|Relax Joe. It's an analogy with literary license. |
I come to a complete stop every damn time.
In the beer world, there are plenty of laws that seem to defy logic. There are plenty that are routinely transgressed. It may be because a calculation (as above) or because of ignorance of the laws or perhaps a lack of understanding of the consequences. I think it's best to understand what the law is and have a discussion about the implications instead of just saying arguing that it's done all the time or that the law makes no sense and therefore it isn't a law.
When I communicate my opinion on what a law states, it's not necessarily my position. I believe that certain laws and policies need to be challenged, especially in cases of ambiguity or where they are counter to public good. Start with a knowledge of the law and not an opinion on what most people do. Don't be dismissive. You are part of the process. You can have a role in legislation, policy and enforcement.
For discussion, here is a partial list of things that are currently illegal in AZ that I may or may not have witnessed (or have done myself) first hand.
It is illegal to possess glass containers into municipal parks in Tempe, Phoenix, Chandler, Mesa. Glass is restricted in Arizona State parks. That means no bottled beer or glass growlers.
No spirituous liquor, beer, or wine allowed in Gilbert parks or parking lots, it's illegal to possess. No glass for that matter too.
It's illegal for a bartender to buy you a drink (see 13). I bet that no one complains about that transgression of the law.
|Sometimes we cross and cross hard.|
Bringing a bottle of wine in a gift bag to restaurant as a birthday gift or at a co-worker's going away party at a bar or restaurant? That's not legal (see 40). This law is broken almost every Friday everywhere.
Ambitious homebrewers giving your beer to a pub owner, brewer, bartender or brethren in the confines of a license property? You're just as illegal as the wine in a gift bag scofflaws above. Perhaps more-so as that bottle tends to get cracked.
That bottle of something we can't get from out of state in your local tavern's keg cooler. Not legal.
Outdoor drinking games in the parking lot? Not without an extension of premises license.
As a beer server at a festival, not collecting a ticket for your buddy? Not legal and you can be fined. This is one of those, "but everybody does it" things. They shouldn't do it and you shouldn't ask them to. The DLLC considers this to be a liquor violation and theft. At a recent festival briefing, pourers were told they would be arrested and prosecuted for this.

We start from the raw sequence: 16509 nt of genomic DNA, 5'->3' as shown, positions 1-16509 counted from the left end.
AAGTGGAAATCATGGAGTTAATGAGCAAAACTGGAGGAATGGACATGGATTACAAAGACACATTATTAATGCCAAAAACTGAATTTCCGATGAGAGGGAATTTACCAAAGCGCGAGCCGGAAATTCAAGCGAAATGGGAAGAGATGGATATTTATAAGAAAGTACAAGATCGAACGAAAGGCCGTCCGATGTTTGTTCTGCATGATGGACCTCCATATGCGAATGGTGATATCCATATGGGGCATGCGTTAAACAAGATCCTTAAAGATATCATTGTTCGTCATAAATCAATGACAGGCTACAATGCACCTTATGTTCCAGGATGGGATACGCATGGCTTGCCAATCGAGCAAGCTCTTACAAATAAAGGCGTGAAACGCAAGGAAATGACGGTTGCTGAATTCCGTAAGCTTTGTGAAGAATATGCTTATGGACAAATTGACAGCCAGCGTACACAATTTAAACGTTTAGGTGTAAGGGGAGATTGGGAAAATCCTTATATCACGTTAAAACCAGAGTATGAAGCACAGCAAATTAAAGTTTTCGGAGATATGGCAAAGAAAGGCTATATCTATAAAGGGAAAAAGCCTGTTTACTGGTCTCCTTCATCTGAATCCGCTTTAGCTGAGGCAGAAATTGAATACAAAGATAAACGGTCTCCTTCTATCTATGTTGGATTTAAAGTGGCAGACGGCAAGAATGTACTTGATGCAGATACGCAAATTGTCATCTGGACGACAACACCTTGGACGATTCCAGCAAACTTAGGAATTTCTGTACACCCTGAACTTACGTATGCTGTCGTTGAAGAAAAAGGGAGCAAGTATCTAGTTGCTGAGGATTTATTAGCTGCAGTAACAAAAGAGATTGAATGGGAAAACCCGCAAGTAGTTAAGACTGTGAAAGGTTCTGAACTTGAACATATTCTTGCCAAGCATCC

Having a charitable cause does not make you less likely to be cited for a violation.
|Source AZ DLLC|
Nobody in craft beer has ever been overserved ever by anybody.
Another one from the I do it all the time file: Do you know which states allow you to ship wine to? Beer is even more restrictive and I know of no comprehensive source. It's probably illegal anyways because you need an adult signature. If you require an adult signature, you will need to be a licensed and contracted shipper with UPS or FedEx. USPS? No. All of this is illegal.
Driving while impaired to the slightest degree? You don't have to exceed the BAC threshold. If you are deemed impaired, your actions is illegal. How about with a 0.0% BAC? Yep.
Driving through Northeastern Arizona on the way to Durango or Denver? Want to see Canyon de Chelly and stay at the resort. Hit the hotel restaurant for a cold one? What no? No beer at the Chinle Bashas either? What the... guess I'll pop one out of the cooler... Nope. Illegal. Illegal to consume or possess in the Navajo nation.
Ever been in a bar not drinking around closing time and they lock the doors to keep people out? Illegal.
You're in Costco and you see an establishment owner buy a lot of liquor. More liquor than seemingly reasonable personal use? Violation.
March madness pool in a bar? Depends. Do you know what makes it unlawful? Fantasy Football with cash prizes? Nope.
EDIT: Finally, If you write a blog, you must make explicit to your readers any material relationships you have with commercial entities. If you are offered free goods or services in exchange for coverage your readers should know about it. This year this includes twitter, instagram, vine or any other microblogging site. If you get free beer for reviews, YOU MUST DISCLOSE IT. This in a FTC directive.